"The Great Gatsby" by: F. Scott Fitzgerald’s
The Great Gatsby, F. Scott Fitzgerald's third book, stands as the supreme achievement of his career. This exemplary novel of the Jazz Age has been acclaimed by generations of readers. The story is of the fabulously wealthy Jay Gatsby and his new love for the beautiful Daisy Buchanan, of lavish parties on Long Island at a time when The New York Times noted "gin was the national drink and sex the national obsession," it is an exquisitely crafted tale of America in the 1920s.
"The Note Book" by: Nicholas Sparks
Every so often a love story so captures our hearts that it becomes more than a story -- it becomes an experience to remember forever. The Notebook is such a book. It is a celebration of how passion can be ageless and timeless, a tale that moves us to laughter and tears and makes us believe in true love all over again . . .
At thirty-one, Noah Calhoun, back in coastal North Carolina after World War II, is haunted by images of the girl he lost more than a decade earlier. At twenty-nine, socialite Allie Nelson is about to marry a wealthy lawyer, but she cannot stop thinking about the boy who long ago stole her heart. Thus begins the story of a love so enduring and deep it can turn tragedy into triumph, and may even have the power to create a miracle . . .
"Pride and Prejudice" by: Jane Austen
Pride and Prejudice, originally published in 1813, is story of the Bennet family, a family of five daughters where the parents are desperate for at least one of them to make a wealthy match and save the next generation from destitution. Austen's story engages with the tension between marrying for love, rather than wealth or social prestige, and the pressure to assure financial security. Moreover, it features some of her most enduring characters -- the Bennet family, including the parents Mr. and Mrs. Bennet and the five Bennet Sisters (Jane Bennet, Lizzy Bennet, Kitty Bennet, Mary Bennet, and Lydia Bennet), the handsome Charles Bingley, the vain Caroline Bingley, the evil George Wickham, Mr. Collins, and of course the unforgettable Mr. Darcy. Originally published in 1813, Pride and Prejudice is one of the best-loved and best-selling novels in English literature of all time.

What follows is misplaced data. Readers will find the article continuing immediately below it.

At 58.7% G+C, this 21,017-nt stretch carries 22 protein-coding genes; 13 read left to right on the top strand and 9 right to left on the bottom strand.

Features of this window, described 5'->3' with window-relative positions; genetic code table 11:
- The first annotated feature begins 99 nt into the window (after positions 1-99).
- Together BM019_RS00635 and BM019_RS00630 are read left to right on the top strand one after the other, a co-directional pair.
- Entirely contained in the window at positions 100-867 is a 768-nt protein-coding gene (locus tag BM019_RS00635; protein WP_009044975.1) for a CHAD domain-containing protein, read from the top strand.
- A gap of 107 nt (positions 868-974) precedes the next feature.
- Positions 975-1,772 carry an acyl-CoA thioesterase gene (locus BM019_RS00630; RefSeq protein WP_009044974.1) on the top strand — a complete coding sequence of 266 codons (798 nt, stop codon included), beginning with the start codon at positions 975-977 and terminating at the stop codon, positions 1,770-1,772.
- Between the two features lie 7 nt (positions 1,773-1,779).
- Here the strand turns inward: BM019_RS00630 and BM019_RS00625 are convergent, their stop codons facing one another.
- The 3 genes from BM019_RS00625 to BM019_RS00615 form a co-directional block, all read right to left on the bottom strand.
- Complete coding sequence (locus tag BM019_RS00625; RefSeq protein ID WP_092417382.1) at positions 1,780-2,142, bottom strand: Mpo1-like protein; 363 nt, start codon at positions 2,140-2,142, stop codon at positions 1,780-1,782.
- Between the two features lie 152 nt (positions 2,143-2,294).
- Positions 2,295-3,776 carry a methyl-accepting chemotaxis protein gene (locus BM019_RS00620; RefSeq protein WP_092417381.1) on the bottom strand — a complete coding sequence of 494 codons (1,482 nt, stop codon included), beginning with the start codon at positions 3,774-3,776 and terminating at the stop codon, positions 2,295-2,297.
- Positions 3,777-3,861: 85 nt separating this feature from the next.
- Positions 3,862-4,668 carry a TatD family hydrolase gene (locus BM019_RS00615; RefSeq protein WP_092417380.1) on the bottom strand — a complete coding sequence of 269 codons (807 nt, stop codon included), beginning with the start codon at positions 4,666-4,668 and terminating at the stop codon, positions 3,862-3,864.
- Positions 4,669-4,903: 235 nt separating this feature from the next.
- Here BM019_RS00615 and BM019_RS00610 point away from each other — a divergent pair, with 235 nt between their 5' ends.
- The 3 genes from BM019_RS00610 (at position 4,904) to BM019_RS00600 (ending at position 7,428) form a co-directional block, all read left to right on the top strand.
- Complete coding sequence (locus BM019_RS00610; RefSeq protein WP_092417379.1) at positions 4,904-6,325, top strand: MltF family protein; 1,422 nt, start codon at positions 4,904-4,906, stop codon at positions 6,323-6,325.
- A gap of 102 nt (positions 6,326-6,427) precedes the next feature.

"Outlander", by: Diana Gabaldon
Scottish Highlands, 1945. Claire Randall, a former British combat nurse, is just back from the war and reunited with her husband on a second honeymoon when she walks through a standing stone in one of the ancient circles that dot the British Isles. Suddenly she is a Sassenach—an “outlander”—in a Scotland torn by war and raiding clans in the year of Our Lord . . . 1743.
Claire is catapulted into the intrigues of a world that threatens her life, and may shatter her heart. Marooned amid danger, passion, and violence, Claire learns her only chance of safety lies in Jamie Fraser, a gallant young Scots warrior. What begins in compulsion becomes urgent need, and Claire finds herself torn between two very different men, in two irreconcilable lives.
"The Times Traveler’s Wife", by: Audrey Niffenegger
A most untraditional love story, this is the celebrated tale of Henry DeTamble, a dashing, adventuresome librarian who inadvertently travels through time, and Clare Abshire, an artist whose life takes a natural sequential course. Henry and Clare’s passionate affair endures across a sea of time and captures them in an impossibly romantic trap that tests the strength of fate and basks in the bonds of love.